“Sir, there are two passions which have a powerful influence in the affairs of men. These are ambition and avarice; the love of power and the love of money. Separately, each of these has great force in prompting men to action; but when united in view of the same object, they have in many minds the most violent effects. Place before the eyes of such men a post of honor, that shall at the same time be a place of profit, and they will move heaven and earth to obtain it.”
The uniqueness of politics is that it gives to office holders the power over other peoples’ lives and over other peoples’ money. No other occupation or business provides this kind of control. And that is why political power is so corrupting. Few men or women can handle it very long without gradually beginning to exercise unrighteous dominion over others. It is a fact of human nature.
What about Salaries of Public Officials?
The Founders felt that as soon as a salary is attached to a public office, it immediately becomes a job which people want to keep—even for a career. It is no longer considered a real service. Franklin explained to a friend the difference between public service in America and in Europe:
“In America, salaries, where indispensable, are extremely low; but much of public business is done gratis. The honor of serving the public ably and faithfully is deemed sufficient. Public spirit really exists there, and has great effects. In England it is universally deemed a nonentity, and whoever pretends to it is laughed at as a fool, or suspected as a knave.”
In the Constitutional Convention, Franklin gave a lengthy discourse on this subject. He warned that high salaries for government offices are the best way to attract scoundrels and drive from the halls of public office those men who possess true merit and virtue. He asked:
“And of what kind are the men that will strive for this profitable preeminence, through all the bustle of cabal, the heat of contention, the infinite mutual abuse of parties, tearing to pieces the best of characters? It will not be the wise and moderate, the lovers of peace and good order, the men fittest for the trust. It will be the bold and the violent, the men of strong passions and indefatigable activity in their selfish pursuits. These will thrust themselves into your government, and be your rulers.”
His next statement has turned out to be prophetic:
“Sir, though we may set out in the beginning with moderate salaries, we shall find that such will not be of long continuance. Reasons will never be wanting for proposed augmentations; and there will always be a party for giving more to the rulers, that the rulers may be able in return to give more to them.”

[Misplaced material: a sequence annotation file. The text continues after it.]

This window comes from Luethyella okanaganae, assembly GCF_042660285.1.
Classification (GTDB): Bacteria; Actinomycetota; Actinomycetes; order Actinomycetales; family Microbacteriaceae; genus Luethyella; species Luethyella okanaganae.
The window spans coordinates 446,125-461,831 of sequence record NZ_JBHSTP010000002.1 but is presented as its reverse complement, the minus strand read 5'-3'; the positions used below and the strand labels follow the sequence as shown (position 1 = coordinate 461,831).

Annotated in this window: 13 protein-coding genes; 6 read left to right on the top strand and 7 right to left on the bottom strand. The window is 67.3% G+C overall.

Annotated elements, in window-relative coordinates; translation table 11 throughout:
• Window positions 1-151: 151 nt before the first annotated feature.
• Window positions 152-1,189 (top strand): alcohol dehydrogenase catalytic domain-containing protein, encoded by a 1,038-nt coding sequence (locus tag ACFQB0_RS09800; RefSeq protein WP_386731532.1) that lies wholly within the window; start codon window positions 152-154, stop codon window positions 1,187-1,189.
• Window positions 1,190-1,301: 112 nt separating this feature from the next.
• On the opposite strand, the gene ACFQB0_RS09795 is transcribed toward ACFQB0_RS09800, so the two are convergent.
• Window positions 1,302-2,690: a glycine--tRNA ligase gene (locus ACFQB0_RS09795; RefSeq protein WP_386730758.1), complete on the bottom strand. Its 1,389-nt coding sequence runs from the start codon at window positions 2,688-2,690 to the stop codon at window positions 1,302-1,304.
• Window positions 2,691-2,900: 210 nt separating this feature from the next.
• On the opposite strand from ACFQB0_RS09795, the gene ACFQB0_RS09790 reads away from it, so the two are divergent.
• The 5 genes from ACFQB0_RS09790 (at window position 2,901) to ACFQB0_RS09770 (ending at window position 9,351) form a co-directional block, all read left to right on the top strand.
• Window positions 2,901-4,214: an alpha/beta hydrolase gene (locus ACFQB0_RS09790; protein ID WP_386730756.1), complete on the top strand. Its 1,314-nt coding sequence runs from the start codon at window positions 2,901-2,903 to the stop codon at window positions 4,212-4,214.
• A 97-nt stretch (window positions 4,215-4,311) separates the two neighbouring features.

But Don’t We Have to Pay Sufficient Salaries to Attract Good People?
Franklin had an answer for those who worried that not paying high salaries would deprive our country of its best leaders. He used the example of George Washington but he did not use his name so as to not further embarrass him who was presiding at the Convention:
“To bring the matter nearer home, have we not seen the greatest and most important of our offices, that of general of our armies, executed for eight years together, without the smallest salary, by a patriot whom I will not now offend by any other praise; and this, through fatigues and distresses, in common with the other brave men, his military friends and companions, and the constant anxieties peculiar to his station? And shall we doubt finding three or four men in all the United States, with public spirit enough to bear sitting in peaceful council, for perhaps an equal term, merely to preside over our civil concerns, and see that our laws are duly executed? Sir, I have a better opinion of our country. I think we shall never be without a sufficient number of wise and good men to undertake, and execute well and faithfully, the office in question.”
A preview of the current salaries paid to state legislators of the fifty states confirms the truthfulness of Franklin’s prediction. If one groups the ten states with the highest paid state legislators, he will find that, on the average, they have not only the highest salaries and benefits, but also the highest number of staff members, the longest legislative sessions, the highest number of regulations on commerce, and the highest state taxes. By contrast, the group of ten states whose legislative salaries average the lowest, also have the fewest benefits, the shortest legislative sessions, the fewest staff members, the lowest amount of regulations on commerce, and the lowest state taxes.
Once again the Founders have the answer
Long before the Constitutional Convention, where Franklin had made his plea for modest salaries, Pennsylvanians had put the following provision in their State Constitution. It included a solution to the problem of many people wanting the same office:
“As every freeman, to preserve his independence, (if he has not a sufficient estate) ought to have some profession, calling, trade, or farm, whereby he may honestly subsist, there can be no necessity for, nor use in, establishing offices of profit; the usual effects of which are dependence and servility, unbecoming freemen, in the possessors and expectants; faction, contention, corruption, and disorder among the people. Wherefore, whenever an office, through increase of fees or otherwise, becomes so profitable, as to occasion many to apply for it, the profits ought to be lessened by the legislature.”
The Formula for Producing Leaders of Character and Virtue
A modern American cannot read the writings of men such as Jefferson, Adams, Franklin, or Washington without feeling a certain sense of pride that the United States produced and had available leaders of this supreme quality to launch the first “noble experiment” for freedom in modern times.
However, one important question remains: “How are such qualities of superior character and virtue developed in human beings?”
The answer will be found in the writings and beliefs of the Founders themselves. These beliefs were based on careful study. They had also been carefully taught. In their respective churches, families, schools, or elsewhere, they had been allowed to acquire a comprehensive system of strong, basic beliefs. These beliefs are remarkable in and of themselves, but the fact that they all seem to have shared them in common is even more remarkable.
We will examine some of those beliefs next month.